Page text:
Just as the San Francisco Board of Supervisors agreed to ban Happy Meal toys from unhealthy kid's meals, the Yale University Rudd Center for Food Policy & Obesity released a study pointing the finger at America's fast-food companies for ignoring issues of childhood obesity, and their role in the epidemic.
In what is being called the "most comprehensive study of fast-food nutrition and marketing ever conducted." researchers studied marketing efforts of 12 of the nation's largest fast-food chains, and examined the calories, fat, sugar and sodium in more than 3,000 kids' meal combinations and 2,781 menu items.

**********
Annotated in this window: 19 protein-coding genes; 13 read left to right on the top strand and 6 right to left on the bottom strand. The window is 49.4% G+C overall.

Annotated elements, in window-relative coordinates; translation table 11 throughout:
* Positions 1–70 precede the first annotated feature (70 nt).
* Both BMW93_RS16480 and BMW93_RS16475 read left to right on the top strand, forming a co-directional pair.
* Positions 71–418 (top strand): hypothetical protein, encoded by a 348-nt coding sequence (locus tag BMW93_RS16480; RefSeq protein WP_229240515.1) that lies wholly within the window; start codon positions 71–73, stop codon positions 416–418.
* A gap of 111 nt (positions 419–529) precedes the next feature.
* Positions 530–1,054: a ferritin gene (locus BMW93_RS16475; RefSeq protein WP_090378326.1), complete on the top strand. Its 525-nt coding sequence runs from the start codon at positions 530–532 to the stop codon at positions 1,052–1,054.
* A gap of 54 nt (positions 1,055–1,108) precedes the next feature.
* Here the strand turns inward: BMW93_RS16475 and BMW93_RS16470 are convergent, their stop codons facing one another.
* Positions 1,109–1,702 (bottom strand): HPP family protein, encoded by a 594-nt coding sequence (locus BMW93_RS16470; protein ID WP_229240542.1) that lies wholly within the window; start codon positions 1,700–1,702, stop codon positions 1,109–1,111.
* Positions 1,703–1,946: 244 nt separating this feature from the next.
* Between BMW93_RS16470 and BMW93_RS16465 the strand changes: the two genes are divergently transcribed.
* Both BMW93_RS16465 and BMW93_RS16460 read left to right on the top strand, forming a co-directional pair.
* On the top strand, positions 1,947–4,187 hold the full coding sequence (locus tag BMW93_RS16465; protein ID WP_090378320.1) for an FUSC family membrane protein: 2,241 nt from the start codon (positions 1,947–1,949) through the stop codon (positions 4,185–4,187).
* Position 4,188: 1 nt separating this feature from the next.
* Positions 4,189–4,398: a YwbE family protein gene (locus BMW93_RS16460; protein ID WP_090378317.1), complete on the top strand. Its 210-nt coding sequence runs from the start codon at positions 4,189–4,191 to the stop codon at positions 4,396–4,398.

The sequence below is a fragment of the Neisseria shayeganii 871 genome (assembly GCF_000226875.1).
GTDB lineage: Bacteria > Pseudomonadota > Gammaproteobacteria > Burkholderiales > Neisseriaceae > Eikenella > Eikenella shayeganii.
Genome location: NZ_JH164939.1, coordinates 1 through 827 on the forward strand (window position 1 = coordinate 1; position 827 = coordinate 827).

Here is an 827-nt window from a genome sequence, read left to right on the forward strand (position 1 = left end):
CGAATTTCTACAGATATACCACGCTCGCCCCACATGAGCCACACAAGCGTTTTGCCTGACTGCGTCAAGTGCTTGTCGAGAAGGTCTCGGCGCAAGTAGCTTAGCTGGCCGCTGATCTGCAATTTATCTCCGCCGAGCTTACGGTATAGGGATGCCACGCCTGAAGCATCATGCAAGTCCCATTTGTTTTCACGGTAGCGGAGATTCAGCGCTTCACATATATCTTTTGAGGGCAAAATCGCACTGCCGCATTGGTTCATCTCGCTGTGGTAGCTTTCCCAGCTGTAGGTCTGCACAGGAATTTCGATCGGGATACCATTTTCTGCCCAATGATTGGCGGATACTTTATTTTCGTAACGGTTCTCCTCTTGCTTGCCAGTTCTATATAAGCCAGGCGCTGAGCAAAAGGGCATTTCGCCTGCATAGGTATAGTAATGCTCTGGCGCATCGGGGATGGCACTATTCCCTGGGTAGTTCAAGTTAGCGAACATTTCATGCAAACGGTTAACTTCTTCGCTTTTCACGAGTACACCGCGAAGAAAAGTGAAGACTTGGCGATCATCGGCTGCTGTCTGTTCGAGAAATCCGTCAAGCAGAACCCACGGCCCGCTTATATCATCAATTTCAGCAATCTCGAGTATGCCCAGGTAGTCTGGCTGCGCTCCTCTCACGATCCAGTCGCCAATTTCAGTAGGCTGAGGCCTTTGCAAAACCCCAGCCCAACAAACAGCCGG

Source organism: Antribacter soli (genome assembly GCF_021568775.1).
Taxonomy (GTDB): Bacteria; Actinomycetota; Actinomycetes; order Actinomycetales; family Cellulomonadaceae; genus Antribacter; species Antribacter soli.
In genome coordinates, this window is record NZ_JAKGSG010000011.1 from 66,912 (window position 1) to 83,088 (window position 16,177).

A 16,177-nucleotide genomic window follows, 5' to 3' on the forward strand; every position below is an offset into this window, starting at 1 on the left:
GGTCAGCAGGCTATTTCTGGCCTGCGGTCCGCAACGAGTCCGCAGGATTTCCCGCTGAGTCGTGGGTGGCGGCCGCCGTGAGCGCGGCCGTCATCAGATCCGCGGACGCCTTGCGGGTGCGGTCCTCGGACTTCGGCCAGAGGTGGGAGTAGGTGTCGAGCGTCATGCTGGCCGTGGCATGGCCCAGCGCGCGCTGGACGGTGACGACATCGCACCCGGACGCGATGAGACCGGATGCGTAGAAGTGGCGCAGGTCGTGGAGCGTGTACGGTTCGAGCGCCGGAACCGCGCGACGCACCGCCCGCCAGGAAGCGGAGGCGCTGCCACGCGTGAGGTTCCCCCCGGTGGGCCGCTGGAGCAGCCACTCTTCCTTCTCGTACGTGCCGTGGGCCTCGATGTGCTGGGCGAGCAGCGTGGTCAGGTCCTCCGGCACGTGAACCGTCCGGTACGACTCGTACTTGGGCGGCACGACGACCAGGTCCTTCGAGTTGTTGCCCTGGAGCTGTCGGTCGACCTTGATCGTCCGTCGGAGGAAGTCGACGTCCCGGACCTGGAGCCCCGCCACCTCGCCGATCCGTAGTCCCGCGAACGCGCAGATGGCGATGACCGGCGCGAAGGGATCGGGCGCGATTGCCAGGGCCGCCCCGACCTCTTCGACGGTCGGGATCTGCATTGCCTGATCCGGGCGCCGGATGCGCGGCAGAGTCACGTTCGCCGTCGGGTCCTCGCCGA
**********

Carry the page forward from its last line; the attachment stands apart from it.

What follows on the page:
The result: over time, fast-food companies have increased their marketing to young consumers.
"Despite pledges to improve their marketing practices, fast-food companies seem to be stepping up their efforts to target kids," said Jennifer L. Harris, the report's lead researcher. "Today, preschoolers see 21 percent more fast-food ads on TV than they saw in 2003, and somewhat older children see 34 percent more."
McDonald's spokesperson Neil Golden said this morning that the company "remains committed to responsible marketing practices ... and ... to offering our customers a wide variety of quality food and beverage choices that meet their dietary needs and tastes -- including fruit, juice and dairy options in our Happy Meals."